What defensive system are you running?
Are you running a Rotational or Perimeter? I know there are other defenses such as Middle-Up and Middle-Middle, but these are the main two I am going to discuss. I am also going to focus on defending the Outside attack.
With either Rotational Defense or Perimeter Defense, if you have a strong block, you are hoping to force a cross-court attack. In this case, you would probably want your libero to be in Left Back if they are the best passer. This also depends on if the opponent is capable of intentionally hitting around the block.
When you don’t have a strong block, however, the hitters tend to hit directly to the Middle Back. We see this all the time with younger players and less-skilled players. If your opponent isn’t intentional about placing their attack, chances are, the ball is going to Middle Back and, in those cases, that’s probably where you should place your best passer.
Is your libero your best passer?
Although liberos are generally the better passers (that’s why they are defensive specialists after all), that doesn’t always mean they are the best passer on the team. I believe it is important to train all of your players to be effective passers because you can’t always hide your 6-foot tall Middle.
Many teams will have a 6-rotation Outside who is also a great passer, so do you stick with the traditional Defense of having your Outsides be on the Left Side? I think that depends on the answer to the next question…
Do you have another player in the back row who can effectively run Back Row Attacks?
Many coaches have mentioned that they prefer to have their Libero in Left Back so that it is easier to run Back Row Attacks out of the Middle Back. This is a valid argument, but these questions also need to be asked: How often are you running back row attacks and are they effective?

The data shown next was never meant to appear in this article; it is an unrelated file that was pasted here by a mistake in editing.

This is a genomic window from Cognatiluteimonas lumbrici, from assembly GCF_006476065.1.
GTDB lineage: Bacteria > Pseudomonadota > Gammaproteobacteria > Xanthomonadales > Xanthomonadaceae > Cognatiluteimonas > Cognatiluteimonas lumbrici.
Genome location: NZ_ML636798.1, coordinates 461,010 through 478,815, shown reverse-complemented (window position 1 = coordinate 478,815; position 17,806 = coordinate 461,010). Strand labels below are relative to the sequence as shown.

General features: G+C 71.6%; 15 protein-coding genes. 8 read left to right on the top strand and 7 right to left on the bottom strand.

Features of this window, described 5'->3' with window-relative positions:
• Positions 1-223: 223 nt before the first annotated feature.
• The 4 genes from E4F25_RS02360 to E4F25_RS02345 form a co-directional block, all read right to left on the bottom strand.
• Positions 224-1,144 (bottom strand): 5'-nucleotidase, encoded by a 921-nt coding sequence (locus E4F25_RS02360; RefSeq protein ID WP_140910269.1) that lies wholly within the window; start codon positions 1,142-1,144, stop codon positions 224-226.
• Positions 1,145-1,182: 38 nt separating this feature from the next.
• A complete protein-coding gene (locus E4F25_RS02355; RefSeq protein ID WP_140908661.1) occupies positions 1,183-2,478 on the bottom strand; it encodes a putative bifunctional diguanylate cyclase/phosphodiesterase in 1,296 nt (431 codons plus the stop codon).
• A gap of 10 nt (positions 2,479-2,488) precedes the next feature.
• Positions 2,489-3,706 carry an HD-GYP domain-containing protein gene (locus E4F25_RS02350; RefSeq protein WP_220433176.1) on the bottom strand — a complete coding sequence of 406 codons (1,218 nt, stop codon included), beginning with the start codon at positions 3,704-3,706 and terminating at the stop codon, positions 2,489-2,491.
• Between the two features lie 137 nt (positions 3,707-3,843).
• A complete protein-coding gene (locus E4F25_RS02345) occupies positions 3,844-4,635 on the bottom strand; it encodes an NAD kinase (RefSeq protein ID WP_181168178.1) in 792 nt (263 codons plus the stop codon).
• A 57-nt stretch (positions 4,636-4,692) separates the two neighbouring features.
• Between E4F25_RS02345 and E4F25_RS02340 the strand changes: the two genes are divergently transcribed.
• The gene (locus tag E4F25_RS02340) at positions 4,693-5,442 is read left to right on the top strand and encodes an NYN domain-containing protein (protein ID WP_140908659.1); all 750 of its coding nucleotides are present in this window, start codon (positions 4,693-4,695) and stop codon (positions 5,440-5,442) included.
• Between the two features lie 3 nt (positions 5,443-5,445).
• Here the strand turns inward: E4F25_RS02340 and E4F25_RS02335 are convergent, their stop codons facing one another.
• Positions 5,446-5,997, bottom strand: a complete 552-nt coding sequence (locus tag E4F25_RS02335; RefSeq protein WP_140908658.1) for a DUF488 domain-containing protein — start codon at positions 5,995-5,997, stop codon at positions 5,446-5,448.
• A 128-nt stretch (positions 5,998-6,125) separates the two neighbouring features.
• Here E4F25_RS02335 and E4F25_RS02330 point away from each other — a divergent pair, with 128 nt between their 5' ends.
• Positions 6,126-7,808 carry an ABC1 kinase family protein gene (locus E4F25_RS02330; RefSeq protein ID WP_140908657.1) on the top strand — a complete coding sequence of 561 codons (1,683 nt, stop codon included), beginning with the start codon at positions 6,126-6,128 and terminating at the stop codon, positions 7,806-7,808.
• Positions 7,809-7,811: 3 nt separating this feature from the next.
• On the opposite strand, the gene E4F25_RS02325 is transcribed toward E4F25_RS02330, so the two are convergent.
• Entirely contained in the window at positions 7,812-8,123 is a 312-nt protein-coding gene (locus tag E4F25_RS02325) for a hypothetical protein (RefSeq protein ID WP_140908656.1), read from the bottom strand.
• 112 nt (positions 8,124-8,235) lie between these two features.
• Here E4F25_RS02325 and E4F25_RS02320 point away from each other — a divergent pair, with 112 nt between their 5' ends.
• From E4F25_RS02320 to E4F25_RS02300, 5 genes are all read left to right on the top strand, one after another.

If you aren’t running many back row attacks or your back row attacks aren’t that effective, then it may be okay for you to run your libero in Middle Back… if your libero is your best passers and if most of the attacks are going to Middle Back.
It’s also important to ask yourself, what’s more important: a strong defense or a strong back row offense? Yes, you can have both, but not every team or every level of play actually has both.
How good is your blocking?
Determining the effectiveness of your block can also help determine where you might play your libero. If your team is able to close the block against the opponent’s Outside Hitter, this would generally take the attack away from your Right Back and Middle Back leaving your Left Back as the most likely place for the attack to go unless your opponent’s hitters know how to tool blocks and hit high off the hands.
If your blocking is okay and your blockers don’t always close the block, that allows the opponent to more easily attack the ball to Middle Back which is where most attacks tend to go anyway according to Gold Medal Squared.
This heat map shows the hitting trends of a wide variety of teams. You can see that it is most concentrated in the middle of the court. Even with strong blockers, there are many ways to hit through a block. This chart is one of the reasons why Middle-Middle defense is becoming more popular.
There is no straight-forward answer as to where the libero should play. Players should understand that each team is different and each coach is different. The needs of one team may be different from the needs of another team and the strategies of one coach may be different from another coach. And that is OKAY.
Coaches, as long as you communicate the strategy and the reasons why you chose that strategy, it will be easier for the players to buy in and it will make your defense more effective.